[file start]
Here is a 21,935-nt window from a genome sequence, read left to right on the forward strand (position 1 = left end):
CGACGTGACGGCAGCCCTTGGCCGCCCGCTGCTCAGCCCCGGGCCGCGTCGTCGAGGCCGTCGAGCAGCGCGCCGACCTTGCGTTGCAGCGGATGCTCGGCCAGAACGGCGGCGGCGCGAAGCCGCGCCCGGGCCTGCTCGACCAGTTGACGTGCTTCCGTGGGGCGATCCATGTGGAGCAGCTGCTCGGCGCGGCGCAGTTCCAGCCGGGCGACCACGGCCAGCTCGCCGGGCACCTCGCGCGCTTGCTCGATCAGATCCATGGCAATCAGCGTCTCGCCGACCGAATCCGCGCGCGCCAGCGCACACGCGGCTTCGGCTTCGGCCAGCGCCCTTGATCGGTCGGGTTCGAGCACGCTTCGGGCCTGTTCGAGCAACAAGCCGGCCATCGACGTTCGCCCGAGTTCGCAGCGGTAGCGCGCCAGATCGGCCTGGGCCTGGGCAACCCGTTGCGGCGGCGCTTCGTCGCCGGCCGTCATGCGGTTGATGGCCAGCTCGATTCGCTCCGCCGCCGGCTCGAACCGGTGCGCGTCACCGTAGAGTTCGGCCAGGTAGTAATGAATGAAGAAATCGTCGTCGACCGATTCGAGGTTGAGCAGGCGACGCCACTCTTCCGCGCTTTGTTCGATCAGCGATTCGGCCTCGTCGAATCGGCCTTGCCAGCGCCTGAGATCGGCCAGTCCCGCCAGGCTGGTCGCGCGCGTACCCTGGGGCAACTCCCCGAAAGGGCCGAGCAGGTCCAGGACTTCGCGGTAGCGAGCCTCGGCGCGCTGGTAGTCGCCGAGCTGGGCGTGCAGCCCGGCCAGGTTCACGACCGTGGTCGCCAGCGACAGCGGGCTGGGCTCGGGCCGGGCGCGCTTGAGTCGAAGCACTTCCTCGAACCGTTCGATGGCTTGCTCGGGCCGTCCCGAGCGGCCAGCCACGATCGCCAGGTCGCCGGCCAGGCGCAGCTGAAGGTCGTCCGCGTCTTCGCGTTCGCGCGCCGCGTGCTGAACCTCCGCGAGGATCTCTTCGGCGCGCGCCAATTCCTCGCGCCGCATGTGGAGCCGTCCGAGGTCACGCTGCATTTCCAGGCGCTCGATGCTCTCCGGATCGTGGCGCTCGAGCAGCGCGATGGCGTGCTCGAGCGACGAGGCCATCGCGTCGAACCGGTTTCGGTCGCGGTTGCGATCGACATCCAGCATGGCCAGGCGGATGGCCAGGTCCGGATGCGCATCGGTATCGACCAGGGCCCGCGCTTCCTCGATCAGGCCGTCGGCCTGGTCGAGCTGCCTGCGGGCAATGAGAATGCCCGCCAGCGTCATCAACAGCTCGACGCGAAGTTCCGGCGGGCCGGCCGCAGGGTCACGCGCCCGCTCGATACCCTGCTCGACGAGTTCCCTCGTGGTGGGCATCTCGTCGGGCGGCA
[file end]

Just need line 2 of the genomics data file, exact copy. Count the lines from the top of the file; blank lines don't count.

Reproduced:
CGACGTGACGGCAGCCCTTGGCCGCCCGCTGCTCAGCCCCGGGCCGCGTCGTCGAGGCCGTCGAGCAGCGCGCCGACCTTGCGTTGCAGCGGATGCTCGGCCAGAACGGCGGCGGCGCGAAGCCGCGCCCGGGCCTGCTCGACCAGTTGACGTGCTTCCGTGGGGCGATCCATGTGGAGCAGCTGCTCGGCGCGGCGCAGTTCCAGCCGGGCGACCACGGCCAGCTCGCCGGGCACCTCGCGCGCTTGCTCGATCAGATCCATGGCAATCAGCGTCTCGCCGACCGAATCCGCGCGCGCCAGCGCACACGCGGCTTCGGCTTCGGCCAGCGCCCTTGATCGGTCGGGTTCGAGCACGCTTCGGGCCTGTTCGAGCAACAAGCCGGCCATCGACGTTCGCCCGAGTTCGCAGCGGTAGCGCGCCAGATCGGCCTGGGCCTGGGCAACCCGTTGCGGCGGCGCTTCGTCGCCGGCCGTCATGCGGTTGATGGCCAGCTCGATTCGCTCCGCCGCCGGCTCGAACCGGTGCGCGTCACCGTAGAGTTCGGCCAGGTAGTAATGAATGAAGAAATCGTCGTCGACCGATTCGAGGTTGAGCAGGCGACGCCACTCTTCCGCGCTTTGTTCGATCAGCGATTCGGCCTCGTCGAATCGGCCTTGCCAGCGCCTGAGATCGGCCAGTCCCGCCAGGCTGGTCGCGCGCGTACCCTGGGGCAACTCCCCGAAAGGGCCGAGCAGGTCCAGGACTTCGCGGTAGCGAGCCTCGGCGCGCTGGTAGTCGCCGAGCTGGGCGTGCAGCCCGGCCAGGTTCACGACCGTGGTCGCCAGCGACAGCGGGCTGGGCTCGGGCCGGGCGCGCTTGAGTCGAAGCACTTCCTCGAACCGTTCGATGGCTTGCTCGGGCCGTCCCGAGCGGCCAGCCACGATCGCCAGGTCGCCGGCCAGGCGCAGCTGAAGGTCGTCCGCGTCTTCGCGTTCGCGCGCCGCGTGCTGAACCTCCGCGAGGATCTCTTCGGCGCGCGCCAATTCCTCGCGCCGCATGTGGAGCCGTCCGAGGTCACGCTGCATTTCCAGGCGCTCGATGCTCTCCGGATCGTGGCGCTCGAGCAGCGCGATGGCGTGCTCGAGCGACGAGGCCATCGCGTCGAACCGGTTTCGGTCGCGGTTGCGATCGACATCCAGCATGGCCAGGCGGATGGCCAGGTCCGGATGCGCATCGGTATCGACCAGGGCCCGCGCTTCCTCGATCAGGCCGTCGGCCTGGTCGAGCTGCCTGCGGGCAATGAGAATGCCCGCCAGCGTCATCAACAGCTCGACGCGAAGTTCCGGCGGGCCGGCCGCAGGGTCACGCGCCCGCTCGATACCCTGCTCGACGAGTTCCCTCGTGGTGGGCATCTCGTCGGGCGGCA